“Well, she got her wish.” My great-grandmother said that when she died she wanted to pass away in her sleep, in her own home. At least we were able provide that.
Soon after leaving grandma’s room, nana began to call other family members and told them what happened. Within the next half an hour or so, they all started to show up. I went downstairs to the living room to try to calm myself down. About 2 hours later, I went back up and saw two tall men in black suits take my grandmother’s dead body out under a white sheet, while a few of my aunts began taking pictures off the wall. I decide to take a few things my grandma had that meant a lot to me. I picked up a little chihuahua bobble head I remembered playing with as a little girl, my grandma’s little sailor beanie-bear, my grandma’s sweater of months’ teddy bear, her favorite mug, and a necklace I made for her when I was 9. I put on the necklace and held it close to my chest, pressing against my shirt. I looked around and saw all my other relatives taking photos off the walls. The same day I found her, I overheard my mother and nana talking about something that caught my attention.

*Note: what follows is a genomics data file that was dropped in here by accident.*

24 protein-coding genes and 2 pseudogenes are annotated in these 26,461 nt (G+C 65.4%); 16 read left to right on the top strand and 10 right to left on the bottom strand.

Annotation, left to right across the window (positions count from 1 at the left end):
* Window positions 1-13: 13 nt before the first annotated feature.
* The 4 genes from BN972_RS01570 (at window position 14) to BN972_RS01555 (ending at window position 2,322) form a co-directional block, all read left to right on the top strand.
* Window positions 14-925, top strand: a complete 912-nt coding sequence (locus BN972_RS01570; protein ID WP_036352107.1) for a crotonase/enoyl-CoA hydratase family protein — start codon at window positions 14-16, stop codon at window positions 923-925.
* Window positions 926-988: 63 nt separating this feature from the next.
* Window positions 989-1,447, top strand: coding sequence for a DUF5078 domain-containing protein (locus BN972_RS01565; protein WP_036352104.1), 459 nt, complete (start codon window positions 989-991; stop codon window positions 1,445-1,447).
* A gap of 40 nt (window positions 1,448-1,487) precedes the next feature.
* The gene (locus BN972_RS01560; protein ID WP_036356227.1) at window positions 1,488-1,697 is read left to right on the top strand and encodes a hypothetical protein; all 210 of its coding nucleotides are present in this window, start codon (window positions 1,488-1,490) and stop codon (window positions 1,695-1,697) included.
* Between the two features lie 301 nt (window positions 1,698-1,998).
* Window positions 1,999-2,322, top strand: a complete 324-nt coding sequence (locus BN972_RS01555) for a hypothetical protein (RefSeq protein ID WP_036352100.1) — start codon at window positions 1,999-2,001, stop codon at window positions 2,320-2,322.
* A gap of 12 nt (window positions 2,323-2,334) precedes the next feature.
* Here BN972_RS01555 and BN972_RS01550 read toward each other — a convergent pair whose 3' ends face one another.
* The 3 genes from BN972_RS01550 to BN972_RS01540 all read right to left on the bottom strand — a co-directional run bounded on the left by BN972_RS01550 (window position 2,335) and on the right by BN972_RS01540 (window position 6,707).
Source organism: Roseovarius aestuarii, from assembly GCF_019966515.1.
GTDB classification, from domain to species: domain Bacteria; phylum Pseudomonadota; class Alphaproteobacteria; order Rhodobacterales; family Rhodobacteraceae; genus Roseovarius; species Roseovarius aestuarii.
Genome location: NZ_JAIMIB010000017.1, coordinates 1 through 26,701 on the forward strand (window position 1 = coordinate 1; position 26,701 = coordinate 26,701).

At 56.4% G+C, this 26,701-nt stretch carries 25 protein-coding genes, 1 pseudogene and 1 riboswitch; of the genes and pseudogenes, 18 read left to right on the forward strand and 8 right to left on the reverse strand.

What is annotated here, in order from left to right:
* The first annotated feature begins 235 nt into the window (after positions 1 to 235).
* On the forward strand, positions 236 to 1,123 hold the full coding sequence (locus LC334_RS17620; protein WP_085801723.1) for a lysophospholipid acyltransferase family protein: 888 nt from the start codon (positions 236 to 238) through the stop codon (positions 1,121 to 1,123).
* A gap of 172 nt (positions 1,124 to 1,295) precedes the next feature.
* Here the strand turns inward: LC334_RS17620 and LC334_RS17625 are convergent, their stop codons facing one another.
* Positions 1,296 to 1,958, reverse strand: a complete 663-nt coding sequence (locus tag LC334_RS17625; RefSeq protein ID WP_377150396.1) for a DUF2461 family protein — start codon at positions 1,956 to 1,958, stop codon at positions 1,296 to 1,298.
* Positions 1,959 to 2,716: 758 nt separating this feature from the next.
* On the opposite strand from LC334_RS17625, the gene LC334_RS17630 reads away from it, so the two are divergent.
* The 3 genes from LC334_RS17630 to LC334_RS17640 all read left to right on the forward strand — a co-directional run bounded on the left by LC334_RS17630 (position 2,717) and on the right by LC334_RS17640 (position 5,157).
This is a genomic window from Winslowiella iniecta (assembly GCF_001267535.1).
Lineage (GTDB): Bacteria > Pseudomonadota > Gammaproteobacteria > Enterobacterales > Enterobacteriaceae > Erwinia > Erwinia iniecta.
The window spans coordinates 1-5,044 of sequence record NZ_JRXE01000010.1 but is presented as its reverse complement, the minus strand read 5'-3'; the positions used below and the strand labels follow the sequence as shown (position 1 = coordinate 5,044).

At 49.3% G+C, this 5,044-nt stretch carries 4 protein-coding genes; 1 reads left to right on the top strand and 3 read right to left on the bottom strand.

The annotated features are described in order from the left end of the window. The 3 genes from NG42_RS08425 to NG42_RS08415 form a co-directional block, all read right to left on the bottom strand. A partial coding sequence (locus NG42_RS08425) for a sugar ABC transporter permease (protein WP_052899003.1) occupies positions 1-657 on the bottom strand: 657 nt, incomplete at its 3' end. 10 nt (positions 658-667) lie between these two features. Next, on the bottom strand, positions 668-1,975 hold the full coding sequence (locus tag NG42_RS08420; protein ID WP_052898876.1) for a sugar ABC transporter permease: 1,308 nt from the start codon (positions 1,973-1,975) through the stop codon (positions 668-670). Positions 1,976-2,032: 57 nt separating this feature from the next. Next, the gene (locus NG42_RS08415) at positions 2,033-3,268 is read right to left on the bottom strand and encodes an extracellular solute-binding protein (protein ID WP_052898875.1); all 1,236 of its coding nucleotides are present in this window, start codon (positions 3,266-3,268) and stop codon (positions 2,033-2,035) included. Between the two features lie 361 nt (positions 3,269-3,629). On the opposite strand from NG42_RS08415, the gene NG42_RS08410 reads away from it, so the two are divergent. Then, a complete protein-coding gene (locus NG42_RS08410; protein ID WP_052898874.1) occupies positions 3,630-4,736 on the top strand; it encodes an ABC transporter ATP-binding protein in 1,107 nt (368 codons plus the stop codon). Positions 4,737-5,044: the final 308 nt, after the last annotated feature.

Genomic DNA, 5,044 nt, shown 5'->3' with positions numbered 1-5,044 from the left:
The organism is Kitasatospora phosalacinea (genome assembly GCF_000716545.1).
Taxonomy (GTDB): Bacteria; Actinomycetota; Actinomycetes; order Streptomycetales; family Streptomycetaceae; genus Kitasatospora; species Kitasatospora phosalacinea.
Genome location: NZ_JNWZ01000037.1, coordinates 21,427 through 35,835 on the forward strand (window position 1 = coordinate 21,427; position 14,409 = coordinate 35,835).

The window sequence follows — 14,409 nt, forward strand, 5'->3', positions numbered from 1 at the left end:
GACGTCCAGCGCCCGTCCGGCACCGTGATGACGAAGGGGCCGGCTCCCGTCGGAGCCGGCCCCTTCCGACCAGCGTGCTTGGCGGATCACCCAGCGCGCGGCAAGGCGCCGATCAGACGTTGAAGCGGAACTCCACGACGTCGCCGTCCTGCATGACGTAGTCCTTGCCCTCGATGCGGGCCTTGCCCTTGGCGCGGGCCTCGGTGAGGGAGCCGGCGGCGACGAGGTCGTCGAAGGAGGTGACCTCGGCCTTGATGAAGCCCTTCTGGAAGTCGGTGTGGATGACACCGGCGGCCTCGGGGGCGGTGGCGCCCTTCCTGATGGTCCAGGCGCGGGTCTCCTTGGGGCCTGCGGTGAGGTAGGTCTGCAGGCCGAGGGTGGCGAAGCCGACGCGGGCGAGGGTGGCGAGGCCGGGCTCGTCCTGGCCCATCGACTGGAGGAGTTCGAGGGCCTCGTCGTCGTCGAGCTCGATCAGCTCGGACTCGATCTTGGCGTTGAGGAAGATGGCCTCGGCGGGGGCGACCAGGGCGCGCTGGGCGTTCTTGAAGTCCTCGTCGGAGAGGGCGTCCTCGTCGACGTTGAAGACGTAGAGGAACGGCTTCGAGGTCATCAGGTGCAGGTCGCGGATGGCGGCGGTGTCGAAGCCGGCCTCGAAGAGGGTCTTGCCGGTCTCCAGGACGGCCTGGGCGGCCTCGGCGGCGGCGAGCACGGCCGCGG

“Tiff, we both knew that she’d find her.”
“I know, mom, I know. We both know that she’s the strongest out of all of us. We’re lucky that Braxton’s with his father right now. He’s already lost one grandmother, and he was very close to Liz. If he found her, his world would come crashing down all around him.”
“I know, Tiff I know. I just wish she didn’t have to find her. But there was nothing we could do about it.”
“What are you talking about?” I cut in.
“We knew that you were going to be the one to find mammy, Baylee.”
“What? But- but how?”
“You’re the strongest out of everyone here. If Tiff found her, she would’ve snapped and fell into depression. And I know that I would’ve not been able to handle the situation like how you did.”